Marvel Comics has canceled many of its flagship comics that heralded the company’s shift toward social issues in 2016 and 2017. The reason is simple: no one likes them.
As MILO pointed out on Breitbart in 2016, readers were abandoning Marvel Comics in droves following the tide of social justice-infused comics—highlighting Thor’s transformation into a woman. Not literally, of course—but the publisher has, among other things, altered existing characters like Iceman for the sake of diversity; or retired old ones, like Iron Man’s Tony Stark, to introduce “diverse” new ones, like a black teenage girl.
While progressive critics embraced the changes, comic book enthusiasts found new heroes elsewhere and abandoned their loyalty to Marvel.
News of the company’s return to classic comics fare derives from a listing for Marvel’s upcoming slate of comics in 2018, which was released on December 19. A wide array of socially-charged comics are missing from that list. Notably, comics to get the axe include America Chavez, which features a lesbian Latina woman; and Iceman, who is now gay. The female-led She-Hulk, the black-themed Luke Cage, as written by David F. Walker, and Ta-Nehisi Coates’ Black Panther, have also been canceled.
Walker indicated on Twitter that Luke Cage has been canceled due to poor book sales. The comic, he says, was canceled because “it sold poorly. VERY poorly.”
Time to get real…LUKE CAGE was cancelled because it sold poorly. VERY poorly. There are various factors that contributed to those poor sales, but they all add up to the same conclusion.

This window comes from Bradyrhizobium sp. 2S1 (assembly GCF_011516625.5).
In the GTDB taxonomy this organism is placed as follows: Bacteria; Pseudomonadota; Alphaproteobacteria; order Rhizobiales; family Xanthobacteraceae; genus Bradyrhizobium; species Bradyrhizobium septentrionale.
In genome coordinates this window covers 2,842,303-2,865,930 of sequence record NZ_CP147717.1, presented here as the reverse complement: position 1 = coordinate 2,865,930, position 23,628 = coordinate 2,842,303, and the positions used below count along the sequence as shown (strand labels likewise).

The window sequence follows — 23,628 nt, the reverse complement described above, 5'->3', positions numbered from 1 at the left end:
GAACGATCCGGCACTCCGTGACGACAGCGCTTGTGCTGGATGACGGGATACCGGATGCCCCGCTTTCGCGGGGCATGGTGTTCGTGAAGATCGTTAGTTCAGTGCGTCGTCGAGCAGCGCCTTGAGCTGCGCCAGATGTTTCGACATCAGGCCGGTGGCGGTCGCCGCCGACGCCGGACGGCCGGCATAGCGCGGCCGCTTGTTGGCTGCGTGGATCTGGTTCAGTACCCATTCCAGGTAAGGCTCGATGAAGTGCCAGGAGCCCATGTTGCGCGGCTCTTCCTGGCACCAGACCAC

The success of superheroes in film, television and video games ONLY carries over to comics when people actually buy the comics. Truth is not many people buy comics. Of the top 10 best selling comics in November, only four sold more than 100,000 units. That’s sad.
The Gwenpool comic was also caught up in the blitz, despite not being a social justice-themed comic. YouTube commentator Diversity & Comics praised the series, but blamed its poor sales on Marvel’s “flood the shelves” strategy. Gwenpool’s creator Heather Antos revealed the news on Twitter.
So the news is out – GWENPOOL #25 will be the Unbelievable finale. I won’t say my goodbyes just yet – there are still two amazing issues yet to come. I will say you do NOT want to miss out.
Likewise, Sina Grace, who pens the Iceman comic series, confirmed that the gay rendition of the character is being killed off. As OneAngryGamer reports, Iceman’s sales dropped from roughly 16,000 down to 12,000 within a matter of issues, sealing its fate over the course of four months.
Marvel has now come under fire for policing content on its new Create Your Own platform, which allows fans to make their own original comic strips using Marvel characters and stock backgrounds.
As part of its move away from social justice and other contentious issues, the company released a set of terms and conditions that includes a prohibition on an exhaustive array of content. Users are prohibited from uploading or displaying content that includes, among other things:
- Sexually explicit images (pornography, etc.)
- Graphic violence
- Depictions of alcohol, tobacco, or drugs.
- Suggestive or revealing images (bare midriffs, legs, etc.)
- Sensationalism (killer bees, gossip, aliens, scandal, etc.)
- Obscenity, bad or offensive language, proxies for bad or offensive language ([email protected]#%!), body parts, or noises related to bodily functions
- Potentially slanderous or libelous content
- Double entendres
- Politics (lobbyists, PAC sites, political campaigns, alternative lifestyle advocacies)
- Other controversial topics (social issues, etc.)
The restrictions limit would-be comic book artists to a very small set of topics that would even prohibit most of Marvel’s own staffers from producing content. It recalls the draconian rules imposed by the Comics Code Authority in the 1950s, which prevented comic book creators from telling mature stories for decades.
The company is now facing criticism from LGBT rights activists and comic book critics for taking its efforts to scale back on politics too far, to the point where it may hurt creative storytelling. It remains to be seen whether the limitation will be imposed solely on the platform, or if it will also be applied to Marvel’s own writers.
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